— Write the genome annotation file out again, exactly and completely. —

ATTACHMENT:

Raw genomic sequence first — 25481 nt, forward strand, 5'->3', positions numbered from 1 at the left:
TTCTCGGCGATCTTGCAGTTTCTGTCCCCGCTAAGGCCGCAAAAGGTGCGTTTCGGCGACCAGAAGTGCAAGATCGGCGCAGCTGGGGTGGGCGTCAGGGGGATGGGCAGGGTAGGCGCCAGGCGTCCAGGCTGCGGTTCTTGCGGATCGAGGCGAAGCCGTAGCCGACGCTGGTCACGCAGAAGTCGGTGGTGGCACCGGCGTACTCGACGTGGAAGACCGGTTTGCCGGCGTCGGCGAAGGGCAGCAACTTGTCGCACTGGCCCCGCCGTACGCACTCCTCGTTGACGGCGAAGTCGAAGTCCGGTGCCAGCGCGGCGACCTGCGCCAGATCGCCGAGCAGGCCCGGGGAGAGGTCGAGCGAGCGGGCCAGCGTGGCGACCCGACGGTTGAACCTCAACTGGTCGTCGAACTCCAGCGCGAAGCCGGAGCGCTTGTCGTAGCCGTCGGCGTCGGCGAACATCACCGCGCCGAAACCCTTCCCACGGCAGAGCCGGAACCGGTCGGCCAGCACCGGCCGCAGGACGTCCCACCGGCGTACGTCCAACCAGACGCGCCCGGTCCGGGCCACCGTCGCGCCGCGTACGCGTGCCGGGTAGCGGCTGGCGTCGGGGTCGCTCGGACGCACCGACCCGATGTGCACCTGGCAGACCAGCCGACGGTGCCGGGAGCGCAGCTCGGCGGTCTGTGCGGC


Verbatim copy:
Raw genomic sequence first — 25481 nt, forward strand, 5'->3', positions numbered from 1 at the left:
TTCTCGGCGATCTTGCAGTTTCTGTCCCCGCTAAGGCCGCAAAAGGTGCGTTTCGGCGACCAGAAGTGCAAGATCGGCGCAGCTGGGGTGGGCGTCAGGGGGATGGGCAGGGTAGGCGCCAGGCGTCCAGGCTGCGGTTCTTGCGGATCGAGGCGAAGCCGTAGCCGACGCTGGTCACGCAGAAGTCGGTGGTGGCACCGGCGTACTCGACGTGGAAGACCGGTTTGCCGGCGTCGGCGAAGGGCAGCAACTTGTCGCACTGGCCCCGCCGTACGCACTCCTCGTTGACGGCGAAGTCGAAGTCCGGTGCCAGCGCGGCGACCTGCGCCAGATCGCCGAGCAGGCCCGGGGAGAGGTCGAGCGAGCGGGCCAGCGTGGCGACCCGACGGTTGAACCTCAACTGGTCGTCGAACTCCAGCGCGAAGCCGGAGCGCTTGTCGTAGCCGTCGGCGTCGGCGAACATCACCGCGCCGAAACCCTTCCCACGGCAGAGCCGGAACCGGTCGGCCAGCACCGGCCGCAGGACGTCCCACCGGCGTACGTCCAACCAGACGCGCCCGGTCCGGGCCACCGTCGCGCCGCGTACGCGTGCCGGGTAGCGGCTGGCGTCGGGGTCGCTCGGACGCACCGACCCGATGTGCACCTGGCAGACCAGCCGACGGTGCCGGGAGCGCAGCTCGGCGGTCTGTGCGGC